A turbocharger improves the volumetric efficiency of an engine. Because a turbocharger is driven by expanding exhaust gases, it is a free boost source.

Turbocharger cutaway view.

Expanding exhaust gases drive the turbine wheel. It's fastened to a shaft that spins the compressor wheel. The compressor wheel compresses the air-fuel charge in the intake manifold. This compressed charge is denser than the charge in a normally aspirated engine.

Boost Pressure Sensor

Boost Pressure Sensor

Turbocharged engines contain a Boost Pressure Sensor similar to a Manifold Absolute Pressure Sensor. Others have both a BPS and a MAP. The engine control module needs to measure positive and negative intake manifold pressures.

The ECM uses Boost Pressure Sensor to adjust the air-fuel ratio.

The turbocharger boost pressure is measured by a boost pressure sensor and regulated by a spring-loaded valve in the body or a wastegate and computer-controlled solenoid. When opened, the wastegate diverts some of the exhaust away from the turbine wheel, depriving it of exhaust pressure. Excessive manifold and cylinder pressures would damage vital engine components without this necessary reduction in output. The wastegate closes once boost pressure is under control and reaches normal operating pressure.

The Turbocharger Wastegate

Turbocharger wastegate.

An underboost condition usually occurs when the wastegate stays open or opens too early. A sticking wastegate or wastegate linkage will also result in an underboost. A restriction in the exhaust will reduce exhaust flow past the turbine wheel, resulting in this condition. Underboost results in poor acceleration and a loss of horsepower.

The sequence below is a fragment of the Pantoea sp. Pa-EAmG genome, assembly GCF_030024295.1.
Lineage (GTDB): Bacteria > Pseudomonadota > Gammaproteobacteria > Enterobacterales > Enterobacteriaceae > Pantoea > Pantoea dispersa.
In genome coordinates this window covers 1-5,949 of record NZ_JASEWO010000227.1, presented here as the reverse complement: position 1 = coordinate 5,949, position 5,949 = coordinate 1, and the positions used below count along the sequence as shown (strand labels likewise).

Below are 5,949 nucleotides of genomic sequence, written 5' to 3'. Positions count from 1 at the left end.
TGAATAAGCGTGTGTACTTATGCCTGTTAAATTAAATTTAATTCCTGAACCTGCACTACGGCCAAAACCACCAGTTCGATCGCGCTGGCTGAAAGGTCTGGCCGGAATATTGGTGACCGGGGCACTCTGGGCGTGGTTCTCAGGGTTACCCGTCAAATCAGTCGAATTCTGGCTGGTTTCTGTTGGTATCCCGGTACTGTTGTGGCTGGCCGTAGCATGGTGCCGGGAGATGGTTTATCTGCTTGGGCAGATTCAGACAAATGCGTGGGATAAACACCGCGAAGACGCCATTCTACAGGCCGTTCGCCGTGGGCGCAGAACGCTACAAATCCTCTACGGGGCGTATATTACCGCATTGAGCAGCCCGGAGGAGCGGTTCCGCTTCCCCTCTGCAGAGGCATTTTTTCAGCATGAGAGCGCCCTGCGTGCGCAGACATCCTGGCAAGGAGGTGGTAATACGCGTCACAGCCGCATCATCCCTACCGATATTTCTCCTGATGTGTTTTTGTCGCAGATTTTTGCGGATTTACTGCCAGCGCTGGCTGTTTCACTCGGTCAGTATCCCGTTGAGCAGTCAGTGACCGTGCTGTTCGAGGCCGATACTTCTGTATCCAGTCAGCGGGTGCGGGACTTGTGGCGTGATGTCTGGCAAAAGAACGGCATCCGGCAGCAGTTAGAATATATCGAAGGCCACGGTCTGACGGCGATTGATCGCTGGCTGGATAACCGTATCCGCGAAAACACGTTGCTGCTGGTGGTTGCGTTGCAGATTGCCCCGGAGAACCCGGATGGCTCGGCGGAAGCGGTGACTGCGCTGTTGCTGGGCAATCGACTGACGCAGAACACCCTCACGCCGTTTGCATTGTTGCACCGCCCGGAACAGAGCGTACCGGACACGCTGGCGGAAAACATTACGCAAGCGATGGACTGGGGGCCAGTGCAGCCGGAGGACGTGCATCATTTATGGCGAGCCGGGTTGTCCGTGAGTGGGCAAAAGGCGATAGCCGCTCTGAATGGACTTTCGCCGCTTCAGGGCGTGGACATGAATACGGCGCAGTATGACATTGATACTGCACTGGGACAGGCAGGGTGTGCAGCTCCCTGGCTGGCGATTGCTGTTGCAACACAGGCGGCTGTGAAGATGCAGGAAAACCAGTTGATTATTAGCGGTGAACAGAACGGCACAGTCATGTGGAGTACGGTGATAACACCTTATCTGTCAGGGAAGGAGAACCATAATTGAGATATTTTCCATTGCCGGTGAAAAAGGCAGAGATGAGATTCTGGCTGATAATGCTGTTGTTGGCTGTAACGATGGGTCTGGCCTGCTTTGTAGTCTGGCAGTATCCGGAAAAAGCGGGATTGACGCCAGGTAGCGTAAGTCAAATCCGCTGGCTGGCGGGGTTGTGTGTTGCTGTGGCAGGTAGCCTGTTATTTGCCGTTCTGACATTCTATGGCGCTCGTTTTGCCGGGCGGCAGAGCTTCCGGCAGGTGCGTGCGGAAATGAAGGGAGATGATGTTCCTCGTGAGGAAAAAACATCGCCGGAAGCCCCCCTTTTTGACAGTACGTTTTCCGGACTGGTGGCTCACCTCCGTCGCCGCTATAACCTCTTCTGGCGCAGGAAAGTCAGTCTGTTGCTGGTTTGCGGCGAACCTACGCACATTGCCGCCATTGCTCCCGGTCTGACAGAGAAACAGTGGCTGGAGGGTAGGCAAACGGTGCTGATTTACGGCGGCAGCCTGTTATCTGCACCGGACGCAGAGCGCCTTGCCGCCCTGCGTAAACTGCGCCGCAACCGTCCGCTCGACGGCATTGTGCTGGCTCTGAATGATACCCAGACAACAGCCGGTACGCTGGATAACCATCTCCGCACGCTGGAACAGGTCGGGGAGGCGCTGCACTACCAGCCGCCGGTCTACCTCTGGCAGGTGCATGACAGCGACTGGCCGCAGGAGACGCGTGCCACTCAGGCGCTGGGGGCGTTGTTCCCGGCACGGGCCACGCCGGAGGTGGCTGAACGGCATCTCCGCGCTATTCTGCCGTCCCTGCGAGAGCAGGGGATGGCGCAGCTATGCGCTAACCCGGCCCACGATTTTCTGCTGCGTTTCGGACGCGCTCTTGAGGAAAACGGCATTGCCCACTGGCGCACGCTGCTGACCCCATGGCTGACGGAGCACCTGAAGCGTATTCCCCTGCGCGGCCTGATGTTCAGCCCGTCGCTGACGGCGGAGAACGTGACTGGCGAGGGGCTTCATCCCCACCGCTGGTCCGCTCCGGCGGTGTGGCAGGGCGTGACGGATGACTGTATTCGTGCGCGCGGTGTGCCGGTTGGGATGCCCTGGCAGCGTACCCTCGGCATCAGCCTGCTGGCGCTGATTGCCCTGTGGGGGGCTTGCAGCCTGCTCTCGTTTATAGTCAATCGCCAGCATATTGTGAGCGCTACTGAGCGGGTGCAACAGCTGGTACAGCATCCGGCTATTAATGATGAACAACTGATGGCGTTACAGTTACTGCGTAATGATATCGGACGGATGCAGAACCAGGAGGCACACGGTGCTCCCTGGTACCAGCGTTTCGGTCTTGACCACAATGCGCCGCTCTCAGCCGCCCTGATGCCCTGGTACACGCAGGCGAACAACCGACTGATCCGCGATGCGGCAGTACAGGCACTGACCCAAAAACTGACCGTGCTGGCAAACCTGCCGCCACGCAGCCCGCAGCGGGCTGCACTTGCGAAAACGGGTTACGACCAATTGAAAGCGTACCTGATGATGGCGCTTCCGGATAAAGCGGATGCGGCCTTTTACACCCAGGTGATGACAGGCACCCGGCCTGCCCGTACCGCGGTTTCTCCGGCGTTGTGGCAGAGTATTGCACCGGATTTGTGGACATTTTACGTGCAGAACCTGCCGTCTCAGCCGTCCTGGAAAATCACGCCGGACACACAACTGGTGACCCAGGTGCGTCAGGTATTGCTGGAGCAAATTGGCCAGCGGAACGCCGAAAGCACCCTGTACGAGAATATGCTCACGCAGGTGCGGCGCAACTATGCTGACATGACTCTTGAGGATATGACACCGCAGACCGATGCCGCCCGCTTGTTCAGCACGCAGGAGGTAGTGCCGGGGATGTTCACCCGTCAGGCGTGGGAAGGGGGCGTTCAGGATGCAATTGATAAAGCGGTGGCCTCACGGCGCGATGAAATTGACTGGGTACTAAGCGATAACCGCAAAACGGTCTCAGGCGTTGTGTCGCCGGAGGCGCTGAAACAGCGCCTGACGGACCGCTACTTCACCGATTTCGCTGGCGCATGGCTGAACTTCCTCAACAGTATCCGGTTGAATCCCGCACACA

The control module commands an electric solenoid-operated vacuum valve

The ECM controls an electric solenoid-operated vacuum valve that moves the wastegate diaphragm. A partially open or closed wastegate from a faulty valve, a disconnected vacuum line, or a leaking diaphragm will cause an overboost condition. Overboost can damage the turbocharger and the engine.

Turbocharger Bearing Failure

Damaged turbo seals and blue-gray exhaust.

Excessive crankcase pressure, shaft end-play, a clogged or restricted oil drain, and oil seal failure result in oil entering the turbine housing—the burning oil results in the blue-gray exhaust. In addition, if the oil is restricted and is not draining to the oil pan properly, it can back up into the compressor and leak past the oil seals.

Premature failure is typically due to a lack of maintenance or contaminated and unchanged oil, resulting in bearing damage. Turbocharger bearings spin at very high speeds; they quickly overheat if not lubricated sufficiently. Worn and faulty bearings rapidly lead to damaged seals and blue-gray exhaust.

Turbocharger Maintenance

Adding coolant to the radiator.

Turbocharged engines are port-injected and have a lower compression ratio than standard engines. The parts are usually not interchangeable. The engine's cooling system keeps a liquid-cooled turbocharger cool. The cooling system lines to the charger must be maintained and functioning correctly. Check the air tube for obstructions and that the air filter is clean. Dirt passing the air filter can damage the compressor blades.